The Border Union Agricultural Society’s schools countryside day brought 10-year-olds from all over the region to Springwood Park in Kelso on Tuesday.
While the weather for the day failed to hit the highspots of the preceding fortnight, it didn’t seem to bother the pupils.
A plethora of hands-on activities and demonstrations are laid on by many companies and individuals relying on the countryside for a living.
Children learn where their food comes from and how it gets to their plate, they are often inspired to consider career options, and they see where they themselves can fit into the grand spectrum of rural life.
As well as getting hands on with a whole range of farmyard animals – from cute chicks and month-old piglets to far larger horses and cattle – the children’s sheer delight at being able to sit on tractors and quad bikes, sell sheep at auction, spin and weave wool, mill their own flour, watch how sausages are made and marvel at how sheepdogs do their job showed just how important this day is for them.
Despite so many separate groups milling around, and so many stalls for them to see, the fantastic organisation of the event ensures it runs like clockwork.
For Ron Wilson, the retiring secretary of the society and his wife Joan, this year’s countryside day is their last hurrah.
He told us: “I think the kids are the least affected by the weather. They are pretty resilient. While outdoor displays of farm machinery might get a quick walk past, there is plenty of things under cover for them.
“I think the livestock marquee is absolutely fascinating for them this year, with two-day-old chicks and 10-week-old pigs, and there are loads of demonstrations and activities in the main hall.
“It has been a pleasure to bring the countryside that bit closer to so many children over the years.”
Watching the pupils enjoy their day out was East Berwickshire councillor Carol Hamilton, Scottish Borders Council’s executive member for children and young people.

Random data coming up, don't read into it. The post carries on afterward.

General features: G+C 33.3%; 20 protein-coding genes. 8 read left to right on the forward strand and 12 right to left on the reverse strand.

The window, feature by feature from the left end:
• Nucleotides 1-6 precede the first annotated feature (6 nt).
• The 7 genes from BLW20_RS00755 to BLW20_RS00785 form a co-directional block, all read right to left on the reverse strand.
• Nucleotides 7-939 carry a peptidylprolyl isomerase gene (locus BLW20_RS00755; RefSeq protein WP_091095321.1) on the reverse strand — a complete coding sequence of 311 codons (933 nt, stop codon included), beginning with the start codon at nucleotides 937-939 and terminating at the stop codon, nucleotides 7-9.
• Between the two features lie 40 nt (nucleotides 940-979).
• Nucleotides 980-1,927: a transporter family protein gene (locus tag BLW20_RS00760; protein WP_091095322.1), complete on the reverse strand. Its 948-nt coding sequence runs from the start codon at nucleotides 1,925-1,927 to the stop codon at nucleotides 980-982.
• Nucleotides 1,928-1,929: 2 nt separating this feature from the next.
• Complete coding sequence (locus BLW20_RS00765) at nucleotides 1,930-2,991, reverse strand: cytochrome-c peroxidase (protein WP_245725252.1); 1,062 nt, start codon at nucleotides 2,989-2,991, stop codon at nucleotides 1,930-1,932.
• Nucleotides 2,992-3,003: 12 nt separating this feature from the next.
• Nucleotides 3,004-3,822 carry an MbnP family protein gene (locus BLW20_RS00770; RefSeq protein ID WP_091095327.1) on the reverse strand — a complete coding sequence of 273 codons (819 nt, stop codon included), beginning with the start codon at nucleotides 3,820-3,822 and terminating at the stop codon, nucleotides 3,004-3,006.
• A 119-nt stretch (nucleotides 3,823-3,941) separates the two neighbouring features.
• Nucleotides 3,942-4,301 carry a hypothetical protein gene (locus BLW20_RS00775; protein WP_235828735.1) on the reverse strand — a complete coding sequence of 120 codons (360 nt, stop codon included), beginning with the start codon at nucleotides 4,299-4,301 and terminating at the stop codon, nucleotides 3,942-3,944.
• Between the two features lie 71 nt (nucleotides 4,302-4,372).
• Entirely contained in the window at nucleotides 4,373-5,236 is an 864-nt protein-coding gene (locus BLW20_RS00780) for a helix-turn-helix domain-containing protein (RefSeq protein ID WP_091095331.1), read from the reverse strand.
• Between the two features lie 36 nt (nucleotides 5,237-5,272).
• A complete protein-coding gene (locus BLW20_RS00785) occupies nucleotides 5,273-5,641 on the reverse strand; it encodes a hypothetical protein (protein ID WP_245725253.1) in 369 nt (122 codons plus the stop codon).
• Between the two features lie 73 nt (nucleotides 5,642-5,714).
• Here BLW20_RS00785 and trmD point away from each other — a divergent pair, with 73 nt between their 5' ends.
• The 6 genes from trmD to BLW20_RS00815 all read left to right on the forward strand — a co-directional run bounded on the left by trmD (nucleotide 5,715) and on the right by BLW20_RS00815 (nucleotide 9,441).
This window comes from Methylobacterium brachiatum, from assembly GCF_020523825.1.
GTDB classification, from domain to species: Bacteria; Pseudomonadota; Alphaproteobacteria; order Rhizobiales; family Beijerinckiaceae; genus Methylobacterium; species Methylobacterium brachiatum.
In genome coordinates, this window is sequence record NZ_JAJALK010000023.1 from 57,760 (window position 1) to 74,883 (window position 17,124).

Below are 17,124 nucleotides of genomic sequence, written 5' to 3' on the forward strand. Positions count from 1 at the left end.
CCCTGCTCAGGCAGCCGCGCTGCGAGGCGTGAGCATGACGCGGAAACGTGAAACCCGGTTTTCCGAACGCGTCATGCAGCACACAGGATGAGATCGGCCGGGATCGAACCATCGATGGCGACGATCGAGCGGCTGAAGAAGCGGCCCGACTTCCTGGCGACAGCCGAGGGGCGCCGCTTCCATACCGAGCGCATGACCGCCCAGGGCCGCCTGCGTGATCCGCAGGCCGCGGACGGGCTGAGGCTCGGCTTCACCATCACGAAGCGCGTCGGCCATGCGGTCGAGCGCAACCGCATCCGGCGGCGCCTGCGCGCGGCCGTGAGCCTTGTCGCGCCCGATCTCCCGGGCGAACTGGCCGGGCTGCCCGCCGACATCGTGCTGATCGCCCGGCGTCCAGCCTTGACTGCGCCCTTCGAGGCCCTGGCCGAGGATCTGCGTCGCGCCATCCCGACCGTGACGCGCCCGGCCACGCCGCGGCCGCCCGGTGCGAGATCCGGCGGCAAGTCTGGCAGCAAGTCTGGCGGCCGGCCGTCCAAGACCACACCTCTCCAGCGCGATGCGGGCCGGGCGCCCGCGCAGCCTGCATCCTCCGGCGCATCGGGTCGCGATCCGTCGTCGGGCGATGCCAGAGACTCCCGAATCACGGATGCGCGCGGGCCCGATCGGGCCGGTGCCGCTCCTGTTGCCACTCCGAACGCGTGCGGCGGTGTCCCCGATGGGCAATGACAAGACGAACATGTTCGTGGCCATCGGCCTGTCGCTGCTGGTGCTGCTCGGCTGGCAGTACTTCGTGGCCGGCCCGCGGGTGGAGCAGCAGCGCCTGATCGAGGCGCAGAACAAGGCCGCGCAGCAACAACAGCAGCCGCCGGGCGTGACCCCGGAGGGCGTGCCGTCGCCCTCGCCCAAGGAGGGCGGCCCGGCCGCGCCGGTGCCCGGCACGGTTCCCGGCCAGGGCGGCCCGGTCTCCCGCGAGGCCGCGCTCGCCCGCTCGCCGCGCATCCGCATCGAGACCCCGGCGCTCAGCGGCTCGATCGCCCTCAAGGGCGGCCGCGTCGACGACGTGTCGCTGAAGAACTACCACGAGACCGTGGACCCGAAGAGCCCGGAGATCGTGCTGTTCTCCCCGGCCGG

She said: “This is an amazing day for children to come and enjoy and see what the Scottish Borders and the rural areas have to offer.
“It’s so exciting to see them react to the cows, the piglets and the big machinery.
“It’s very important for them to understand where their food comes from and the economy of the Borders, and to understand what is out there for them to be a part of.”
Visiting the event in his role as lord high commissioner to the general assembly of the Church of Scotland was the 10th Duke of Buccleuch, Richard Scott, and he said: “In this year of young people, it is particularly important that a future generation has a chance to understand the vital place of agriculture in our Borders economy and countryside, and I warmly congratulate the organisers and all who participate for creating a fascinating and enjoyable day out.”
It has long been a bugbear in the Borders that as soon as youngsters are old enough they will hotfoot it to the city or head to university and not come back.
However, by instilling a love of rural life at such an impressionable age, this trend could be a thing of the past.